const int PWMB2 = 10;//pins for the second MegaMoto(Actuator)

const int potFeedback = A0;//pin for the second actuators potentiometer

const int LED1 = 7;
const int LED2 = 13;//two pins for LEDs

const int button = 6;//restart button

int programCount = 0;//variable to move through the program
int buttonState = 1;//vairable to store the state of the button,initialise as HIGH

int pos1 = 100;
int pos2 = 500;
int pos3 = 1000;//three positions to move to

void setup() {
  Serial.begin(9600);// initialize serial communication:
  programCount = 0;//start at the beginning

  pinMode(enable1, OUTPUT);
  pinMode(PWMA1, OUTPUT);
  pinMode(PWMB1, OUTPUT);//set first MegaMoto as outputs

  pinMode(enable2, OUTPUT);
  pinMode(PWMA2, OUTPUT);
  pinMode(PWMB2, OUTPUT);//set second MegaMoto outputs

  pinMode(LED1, OUTPUT);
  pinMode(LED2, OUTPUT);//set LED's as outputs

  pinMode(button, INPUT);//set button as input
  digitalWrite(button, HIGH);//enable internal pullup

  pinMode(potFeedback, INPUT);//set potentiometer as input
}//end setup

void loop() {

  switch (programCount) {

    case 0:
      
      digitalWrite(enable1,LOW);
      digitalWrite(enable2,LOW);//disable both control boards so the actuators cant move
      Serial.println("Waiting to start sequence");
      while (digitalRead(button) == 1){}//wait here until button is pressed 
      programCount = 1;//once button is pressed, advance
      break;

    case 1:
      digitalWrite(enable1, HIGH);//enable the first actuators control board
      Serial.println("First Actuator moving forwards at full speed");
      analogWrite(PWMA1, 255);
      analogWrite(PWMB1, 0);//set the speed of the actuator
      delay(5000);//Move for 5 seconds
      analogWrite(PWMA1, 0);
      analogWrite(PWMB1, 0);//stop the actuator
      programCount = 2;
      break;

    case 2:
      Serial.println("Washing the part");
      digitalWrite(LED1, HIGH);//turn on LED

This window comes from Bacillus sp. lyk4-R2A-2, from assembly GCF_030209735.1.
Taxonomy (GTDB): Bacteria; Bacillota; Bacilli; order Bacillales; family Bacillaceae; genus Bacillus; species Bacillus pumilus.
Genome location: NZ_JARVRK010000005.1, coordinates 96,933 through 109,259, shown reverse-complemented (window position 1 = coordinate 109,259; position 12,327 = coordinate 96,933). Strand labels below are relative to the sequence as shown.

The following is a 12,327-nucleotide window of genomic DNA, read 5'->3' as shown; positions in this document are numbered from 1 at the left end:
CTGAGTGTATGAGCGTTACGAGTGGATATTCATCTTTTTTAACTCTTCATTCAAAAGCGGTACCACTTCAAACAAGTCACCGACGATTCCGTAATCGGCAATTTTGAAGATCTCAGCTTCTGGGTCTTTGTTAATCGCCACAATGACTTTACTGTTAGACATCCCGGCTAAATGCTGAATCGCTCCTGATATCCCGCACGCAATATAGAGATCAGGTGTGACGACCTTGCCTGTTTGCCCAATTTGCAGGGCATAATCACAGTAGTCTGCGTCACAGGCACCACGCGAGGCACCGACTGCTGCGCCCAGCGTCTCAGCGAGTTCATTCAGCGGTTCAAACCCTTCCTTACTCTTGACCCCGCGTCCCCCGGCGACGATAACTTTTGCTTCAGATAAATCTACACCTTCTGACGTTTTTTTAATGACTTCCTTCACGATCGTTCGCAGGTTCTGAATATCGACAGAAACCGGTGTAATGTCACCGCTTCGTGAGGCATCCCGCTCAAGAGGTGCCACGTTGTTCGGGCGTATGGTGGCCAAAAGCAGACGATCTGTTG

programCount = 3;
      break;

    case 3:
      delay(5000);
      Serial.println("Washing complete");
      digitalWrite(LED2, LOW);//turn off LED
      programCount = 4;
      break;

    case 4:
      Serial.println("First Actuator moving backwards at half speed");
      analogWrite(PWMA1, 0);
      analogWrite(PWMB1, 128);//set the speed of the actuator
      delay(10000);//Move for 10 seconds
      analogWrite(PWMA1, 0);
      analogWrite(PWMB1, 0);//stop the actuator
      programCount = 5;
      break;

    case 5:
      Serial.println("Second Actuator moving at full speed to Position 1");
      digitalWrite(enable2,HIGH);//enable the second actuators control board
      while (analogRead(potFeedback) <= pos1)
      {
        analogWrite(PWMA2, 255);
        analogWrite(PWMB2, 0);//set the speed of the actuator
      }
      analogWrite(PWMA2, 0);
      analogWrite(PWMB2, 0);//stop the actuator
      programCount = 6;
      break;

    case 6:
      Serial.println("First decal being applied");
      digitalWrite(LED2, HIGH);
      delay(2000);
      digitalWrite(LED2, LOW);
      programCount = 7;
      break;

    case 7:
      Serial.println("Second Actuator moving at full speed to Position 2");
      while (analogRead(potFeedback) <= pos2)
      {
        analogWrite(PWMA2, 255);
        analogWrite(PWMB2, 0);//set the speed of the actuator